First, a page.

Crackdown On HRDs In India A Threat To Freedom To Dissent
New Delhi/London: 31 August 2018 4:29 pm
The crackdown on human rights defenders in India is a grave challenge to the freedom to dissent and violates constitutionally guaranteed human rights, Amnesty International said today.
“What’s unfolding before our eyes is a pattern of crushing dissent by demonizing and criminalizing activists, lawyers and journalists working for some of the poorest and most marginalized communities in India. This raises huge questions over the government’s commitment to protect basic liberties,” said Kumi Naidoo, Secretary General, Amnesty International.
On 28 August, Maharashtra police arrested five activists—human rights lawyer Sudha Bharadwaj, social activist Vernon Gonsalves, activist Gautam Navlakha, activist Arun Ferreira, and poet and journalist Varavara Rao—from different locations across India. Premises of other activists, including Anand Teltumbde and Father Stan Swamy, were also raided simultaneously. On 29 August, a group of activists and academics filed a petition before the Supreme Court seeking the release of those arrested and an independent probe into the arrests.
While hearing the case on 29 August, the Supreme Court observed, “Dissent is the safety valve of democracy. If you don’t allow the safety valve pressure cooker will burst.” The Court also ordered that the arrested persons be placed under house arrest until the next hearing on 6 September.
Previously in June this year, there was a similar crackdown on activists where the Maharashtra Police arrested lawyer Surendra Gadling, Professor Shoma Sen, and activists Rona Wilson, Sudhir Dhawale, and Mahesh Raut. All five of them continue to be in judicial custody under the Unlawful Activities (Prevention) Act (UAPA). The UAPA is an anti-terror law that violates several international human rights standards and circumvents fair trial guarantees available under Indian criminal law.
“Over the past three months, there has been a sustained smear campaign against these ten activists, accusing them of working against India and seeking to undermine years of crucial work they have done to cast light on injustice,” said Kumi Naidoo.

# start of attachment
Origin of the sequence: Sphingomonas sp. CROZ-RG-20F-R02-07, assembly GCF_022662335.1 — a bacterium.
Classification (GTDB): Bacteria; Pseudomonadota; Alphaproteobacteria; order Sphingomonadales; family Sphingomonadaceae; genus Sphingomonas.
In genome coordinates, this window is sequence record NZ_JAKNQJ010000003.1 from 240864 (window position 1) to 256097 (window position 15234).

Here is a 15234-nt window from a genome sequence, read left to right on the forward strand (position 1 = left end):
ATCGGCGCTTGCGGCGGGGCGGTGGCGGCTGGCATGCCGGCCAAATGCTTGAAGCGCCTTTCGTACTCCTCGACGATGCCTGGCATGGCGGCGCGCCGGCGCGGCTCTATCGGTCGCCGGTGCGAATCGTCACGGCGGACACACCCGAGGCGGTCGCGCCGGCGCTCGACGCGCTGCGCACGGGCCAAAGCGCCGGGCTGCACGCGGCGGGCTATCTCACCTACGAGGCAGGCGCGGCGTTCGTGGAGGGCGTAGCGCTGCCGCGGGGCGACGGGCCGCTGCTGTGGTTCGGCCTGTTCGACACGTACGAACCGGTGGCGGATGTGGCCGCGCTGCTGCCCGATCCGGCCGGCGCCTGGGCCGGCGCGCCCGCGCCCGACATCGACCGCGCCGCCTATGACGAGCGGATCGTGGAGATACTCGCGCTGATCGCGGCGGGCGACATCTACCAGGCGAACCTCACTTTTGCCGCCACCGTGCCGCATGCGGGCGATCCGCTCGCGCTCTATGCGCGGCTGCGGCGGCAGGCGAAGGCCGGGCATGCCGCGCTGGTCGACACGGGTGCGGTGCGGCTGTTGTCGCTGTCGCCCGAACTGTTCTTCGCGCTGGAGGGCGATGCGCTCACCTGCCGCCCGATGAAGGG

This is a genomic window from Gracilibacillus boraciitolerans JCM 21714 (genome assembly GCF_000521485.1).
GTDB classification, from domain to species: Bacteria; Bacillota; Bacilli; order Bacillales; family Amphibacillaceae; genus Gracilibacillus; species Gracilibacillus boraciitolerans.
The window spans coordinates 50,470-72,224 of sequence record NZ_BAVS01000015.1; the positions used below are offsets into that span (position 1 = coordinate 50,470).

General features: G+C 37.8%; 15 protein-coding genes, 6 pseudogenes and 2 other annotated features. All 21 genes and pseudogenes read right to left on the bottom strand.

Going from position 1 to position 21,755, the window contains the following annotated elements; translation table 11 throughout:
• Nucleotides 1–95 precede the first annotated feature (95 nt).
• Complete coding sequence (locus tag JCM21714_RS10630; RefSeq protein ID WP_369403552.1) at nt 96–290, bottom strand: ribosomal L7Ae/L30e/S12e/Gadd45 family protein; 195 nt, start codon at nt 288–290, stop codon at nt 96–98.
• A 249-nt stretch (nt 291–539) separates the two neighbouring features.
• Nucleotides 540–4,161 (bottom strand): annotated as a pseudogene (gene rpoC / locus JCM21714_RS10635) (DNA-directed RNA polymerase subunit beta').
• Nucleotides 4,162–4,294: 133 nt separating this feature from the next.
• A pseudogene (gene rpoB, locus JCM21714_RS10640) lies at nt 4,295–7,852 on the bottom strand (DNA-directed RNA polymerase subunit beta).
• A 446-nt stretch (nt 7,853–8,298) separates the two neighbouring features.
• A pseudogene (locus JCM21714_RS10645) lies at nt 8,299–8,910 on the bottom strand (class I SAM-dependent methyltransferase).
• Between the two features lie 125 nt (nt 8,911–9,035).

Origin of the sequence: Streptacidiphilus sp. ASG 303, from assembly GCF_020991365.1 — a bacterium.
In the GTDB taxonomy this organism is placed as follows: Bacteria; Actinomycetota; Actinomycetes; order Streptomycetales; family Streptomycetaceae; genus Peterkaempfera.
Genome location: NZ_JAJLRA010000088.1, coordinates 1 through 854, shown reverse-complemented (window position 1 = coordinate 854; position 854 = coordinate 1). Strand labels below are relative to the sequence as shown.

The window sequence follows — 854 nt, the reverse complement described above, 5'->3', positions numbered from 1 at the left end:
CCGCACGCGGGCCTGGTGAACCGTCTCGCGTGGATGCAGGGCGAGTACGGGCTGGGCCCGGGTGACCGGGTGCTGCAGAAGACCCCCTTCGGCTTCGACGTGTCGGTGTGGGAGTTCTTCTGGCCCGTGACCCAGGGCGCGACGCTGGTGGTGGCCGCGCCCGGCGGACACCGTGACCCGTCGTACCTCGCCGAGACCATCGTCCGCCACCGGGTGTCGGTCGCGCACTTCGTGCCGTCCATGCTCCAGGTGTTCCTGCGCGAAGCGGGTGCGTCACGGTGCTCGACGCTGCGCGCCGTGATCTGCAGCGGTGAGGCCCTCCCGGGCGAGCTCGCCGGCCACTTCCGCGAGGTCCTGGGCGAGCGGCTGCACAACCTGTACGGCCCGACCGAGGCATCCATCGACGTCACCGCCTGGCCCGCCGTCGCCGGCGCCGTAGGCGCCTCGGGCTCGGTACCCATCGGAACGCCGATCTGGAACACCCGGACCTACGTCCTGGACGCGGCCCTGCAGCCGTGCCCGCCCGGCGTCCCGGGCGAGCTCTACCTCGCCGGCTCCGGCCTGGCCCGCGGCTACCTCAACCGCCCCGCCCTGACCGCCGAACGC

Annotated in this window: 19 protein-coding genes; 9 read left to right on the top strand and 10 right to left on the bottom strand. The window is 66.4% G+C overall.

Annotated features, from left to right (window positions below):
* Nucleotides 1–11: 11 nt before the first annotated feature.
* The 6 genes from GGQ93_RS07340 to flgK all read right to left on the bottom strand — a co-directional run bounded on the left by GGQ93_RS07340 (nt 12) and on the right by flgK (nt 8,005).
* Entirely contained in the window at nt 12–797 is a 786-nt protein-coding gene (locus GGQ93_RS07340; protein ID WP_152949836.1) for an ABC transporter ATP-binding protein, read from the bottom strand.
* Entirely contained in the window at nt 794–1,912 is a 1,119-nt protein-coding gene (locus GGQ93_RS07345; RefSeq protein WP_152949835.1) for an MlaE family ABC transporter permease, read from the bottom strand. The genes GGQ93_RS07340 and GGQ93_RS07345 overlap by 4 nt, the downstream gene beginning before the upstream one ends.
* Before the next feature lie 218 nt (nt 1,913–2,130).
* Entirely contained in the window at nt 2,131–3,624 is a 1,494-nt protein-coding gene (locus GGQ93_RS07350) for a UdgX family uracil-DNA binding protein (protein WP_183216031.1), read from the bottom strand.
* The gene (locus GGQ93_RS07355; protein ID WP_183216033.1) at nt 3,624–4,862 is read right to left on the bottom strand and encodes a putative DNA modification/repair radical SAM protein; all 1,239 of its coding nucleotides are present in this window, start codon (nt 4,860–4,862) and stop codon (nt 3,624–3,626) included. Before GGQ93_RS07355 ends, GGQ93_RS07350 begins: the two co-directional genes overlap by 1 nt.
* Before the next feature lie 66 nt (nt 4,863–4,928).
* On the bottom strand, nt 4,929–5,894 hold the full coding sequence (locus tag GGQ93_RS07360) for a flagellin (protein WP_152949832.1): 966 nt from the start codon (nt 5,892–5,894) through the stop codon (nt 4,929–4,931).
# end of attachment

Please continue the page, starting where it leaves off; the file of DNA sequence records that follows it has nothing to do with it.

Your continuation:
These arrests are an extension of a crackdown on anyone who is critical of the state. This includes human rights defenders, journalists and ‘Right to Information’ activists, who have been threatened, harassed and attacked while seeking state accountability. The state has also used preventive detention as a tool to repress dissent.
“India is fast becoming a dangerous place for those demanding accountability from the state. When hard-won rights to expression and peaceful protest are weakened, everyone stands to lose,” said Kumi Naidoo.
Following the clashes between Dalits and ‘right-wing nationalist’ groups in Bhima Koregaon, a village in Maharashtra, on 1 January 2018 over commemoration of a 200-year-old British military victory, Gadling, Sen, Wilson, Dhawale, and Raut were arrested on 6 June 2018 for their alleged links with banned Maoist groups, and for having incited caste-based violence in Bhima Koregaon. Two days after the arrests, the police said that they had seized a letter from one of the activist’s belongings, which mentioned a plot to assassinate Prime Minister Narendra Modi. So far, little evidence has been provided to establish any of these allegations.
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